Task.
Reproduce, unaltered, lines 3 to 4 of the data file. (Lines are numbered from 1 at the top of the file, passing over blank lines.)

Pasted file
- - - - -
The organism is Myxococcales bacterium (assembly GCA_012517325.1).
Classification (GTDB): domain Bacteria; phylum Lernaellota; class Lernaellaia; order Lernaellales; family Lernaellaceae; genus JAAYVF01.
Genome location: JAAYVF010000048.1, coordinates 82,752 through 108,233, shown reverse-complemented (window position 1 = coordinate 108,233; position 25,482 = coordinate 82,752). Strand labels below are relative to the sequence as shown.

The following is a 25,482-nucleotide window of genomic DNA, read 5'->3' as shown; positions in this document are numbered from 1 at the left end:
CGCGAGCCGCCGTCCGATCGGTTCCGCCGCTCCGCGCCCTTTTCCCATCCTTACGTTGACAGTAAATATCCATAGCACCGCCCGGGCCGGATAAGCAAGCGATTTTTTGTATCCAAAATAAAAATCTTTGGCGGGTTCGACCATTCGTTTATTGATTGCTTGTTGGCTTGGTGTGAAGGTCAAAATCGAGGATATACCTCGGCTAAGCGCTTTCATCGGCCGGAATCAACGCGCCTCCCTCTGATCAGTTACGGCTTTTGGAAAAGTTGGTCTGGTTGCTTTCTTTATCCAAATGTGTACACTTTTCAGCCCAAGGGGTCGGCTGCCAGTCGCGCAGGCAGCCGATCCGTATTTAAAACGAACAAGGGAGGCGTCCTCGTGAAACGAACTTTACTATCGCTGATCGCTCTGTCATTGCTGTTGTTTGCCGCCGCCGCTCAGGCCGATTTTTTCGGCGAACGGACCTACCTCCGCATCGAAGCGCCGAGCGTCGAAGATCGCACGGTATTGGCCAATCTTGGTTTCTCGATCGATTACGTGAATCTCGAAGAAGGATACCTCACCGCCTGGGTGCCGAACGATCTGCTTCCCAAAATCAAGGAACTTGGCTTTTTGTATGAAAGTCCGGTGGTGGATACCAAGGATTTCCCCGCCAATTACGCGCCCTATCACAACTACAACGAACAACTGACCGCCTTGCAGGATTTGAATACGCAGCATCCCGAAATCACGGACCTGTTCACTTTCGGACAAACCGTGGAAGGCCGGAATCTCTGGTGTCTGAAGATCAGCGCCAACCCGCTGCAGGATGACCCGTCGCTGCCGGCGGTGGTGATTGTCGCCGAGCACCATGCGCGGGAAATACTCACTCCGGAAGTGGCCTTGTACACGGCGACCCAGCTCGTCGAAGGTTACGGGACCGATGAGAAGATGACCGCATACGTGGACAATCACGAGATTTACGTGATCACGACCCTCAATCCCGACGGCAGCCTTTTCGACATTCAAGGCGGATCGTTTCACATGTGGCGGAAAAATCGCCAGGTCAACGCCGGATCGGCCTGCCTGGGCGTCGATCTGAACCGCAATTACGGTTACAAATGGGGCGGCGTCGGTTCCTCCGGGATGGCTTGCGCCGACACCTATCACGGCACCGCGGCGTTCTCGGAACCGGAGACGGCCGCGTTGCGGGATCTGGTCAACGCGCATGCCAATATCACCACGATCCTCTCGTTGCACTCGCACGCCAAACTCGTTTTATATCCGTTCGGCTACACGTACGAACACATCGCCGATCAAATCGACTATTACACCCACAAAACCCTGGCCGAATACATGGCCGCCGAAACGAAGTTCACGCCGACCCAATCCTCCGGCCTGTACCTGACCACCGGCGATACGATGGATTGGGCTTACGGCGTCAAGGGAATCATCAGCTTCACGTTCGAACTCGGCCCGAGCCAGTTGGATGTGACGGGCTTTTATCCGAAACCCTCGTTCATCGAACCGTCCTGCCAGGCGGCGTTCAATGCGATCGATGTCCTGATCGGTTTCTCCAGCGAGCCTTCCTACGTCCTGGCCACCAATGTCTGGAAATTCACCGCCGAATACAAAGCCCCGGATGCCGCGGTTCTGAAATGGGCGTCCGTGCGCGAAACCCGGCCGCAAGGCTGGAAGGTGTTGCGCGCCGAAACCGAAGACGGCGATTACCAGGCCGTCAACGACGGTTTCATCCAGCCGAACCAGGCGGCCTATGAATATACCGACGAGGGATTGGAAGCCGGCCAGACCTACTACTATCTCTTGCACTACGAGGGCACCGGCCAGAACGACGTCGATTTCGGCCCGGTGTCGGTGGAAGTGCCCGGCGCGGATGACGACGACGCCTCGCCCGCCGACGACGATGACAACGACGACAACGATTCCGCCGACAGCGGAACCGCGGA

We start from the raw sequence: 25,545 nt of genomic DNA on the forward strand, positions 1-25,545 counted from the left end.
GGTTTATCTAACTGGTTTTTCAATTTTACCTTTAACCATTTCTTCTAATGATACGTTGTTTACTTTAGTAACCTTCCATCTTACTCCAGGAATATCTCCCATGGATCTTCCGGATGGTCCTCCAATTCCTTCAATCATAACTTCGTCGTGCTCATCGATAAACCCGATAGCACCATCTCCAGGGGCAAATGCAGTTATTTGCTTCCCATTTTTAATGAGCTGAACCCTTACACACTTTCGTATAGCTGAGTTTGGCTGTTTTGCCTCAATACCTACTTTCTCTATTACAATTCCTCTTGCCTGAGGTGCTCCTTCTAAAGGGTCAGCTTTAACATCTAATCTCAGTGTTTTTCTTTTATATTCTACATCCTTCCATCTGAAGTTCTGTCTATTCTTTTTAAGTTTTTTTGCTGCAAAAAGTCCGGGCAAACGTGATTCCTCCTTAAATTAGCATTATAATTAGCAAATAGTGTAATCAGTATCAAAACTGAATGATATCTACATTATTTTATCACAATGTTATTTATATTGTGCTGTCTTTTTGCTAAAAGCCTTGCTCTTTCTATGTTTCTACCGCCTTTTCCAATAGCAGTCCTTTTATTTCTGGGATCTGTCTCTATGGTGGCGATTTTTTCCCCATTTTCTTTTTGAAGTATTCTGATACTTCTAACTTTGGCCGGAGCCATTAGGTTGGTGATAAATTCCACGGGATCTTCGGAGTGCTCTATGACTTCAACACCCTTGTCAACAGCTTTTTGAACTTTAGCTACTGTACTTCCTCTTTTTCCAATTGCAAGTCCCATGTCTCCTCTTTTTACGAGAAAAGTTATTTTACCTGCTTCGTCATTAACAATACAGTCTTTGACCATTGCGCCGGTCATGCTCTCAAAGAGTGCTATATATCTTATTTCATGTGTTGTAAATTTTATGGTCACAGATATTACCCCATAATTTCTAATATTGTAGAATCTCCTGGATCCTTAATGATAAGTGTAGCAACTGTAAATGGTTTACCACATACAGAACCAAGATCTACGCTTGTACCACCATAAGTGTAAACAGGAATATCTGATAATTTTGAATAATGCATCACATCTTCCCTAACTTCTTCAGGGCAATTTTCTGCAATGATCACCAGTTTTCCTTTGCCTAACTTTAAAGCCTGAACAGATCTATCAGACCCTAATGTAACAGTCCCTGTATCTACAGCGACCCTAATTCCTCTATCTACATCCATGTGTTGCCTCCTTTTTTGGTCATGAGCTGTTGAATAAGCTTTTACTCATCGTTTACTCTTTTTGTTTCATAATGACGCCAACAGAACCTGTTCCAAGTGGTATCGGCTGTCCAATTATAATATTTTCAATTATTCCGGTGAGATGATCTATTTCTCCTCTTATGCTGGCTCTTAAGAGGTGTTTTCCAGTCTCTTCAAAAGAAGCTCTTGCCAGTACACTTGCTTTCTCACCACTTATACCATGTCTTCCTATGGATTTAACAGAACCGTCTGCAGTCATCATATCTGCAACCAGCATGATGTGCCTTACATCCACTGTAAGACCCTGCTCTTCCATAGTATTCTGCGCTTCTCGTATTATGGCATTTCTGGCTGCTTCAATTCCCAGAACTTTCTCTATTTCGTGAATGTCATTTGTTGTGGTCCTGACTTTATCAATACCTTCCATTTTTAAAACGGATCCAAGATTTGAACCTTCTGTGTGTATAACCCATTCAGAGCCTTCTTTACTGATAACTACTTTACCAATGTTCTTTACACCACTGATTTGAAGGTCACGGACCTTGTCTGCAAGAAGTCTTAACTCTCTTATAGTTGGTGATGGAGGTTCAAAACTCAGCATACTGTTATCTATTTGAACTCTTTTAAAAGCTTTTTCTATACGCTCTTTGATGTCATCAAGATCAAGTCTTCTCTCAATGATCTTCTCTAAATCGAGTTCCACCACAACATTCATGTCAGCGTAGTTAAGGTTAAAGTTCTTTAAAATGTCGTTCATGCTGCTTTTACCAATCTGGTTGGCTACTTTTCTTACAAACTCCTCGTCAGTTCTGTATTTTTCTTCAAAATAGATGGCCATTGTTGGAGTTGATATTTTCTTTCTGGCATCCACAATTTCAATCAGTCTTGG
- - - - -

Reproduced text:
Genome location: JAAYVF010000048.1, coordinates 82,752 through 108,233, shown reverse-complemented (window position 1 = coordinate 108,233; position 25,482 = coordinate 82,752). Strand labels below are relative to the sequence as shown.

The following is a 25,482-nucleotide window of genomic DNA, read 5'->3' as shown; positions in this document are numbered from 1 at the left end: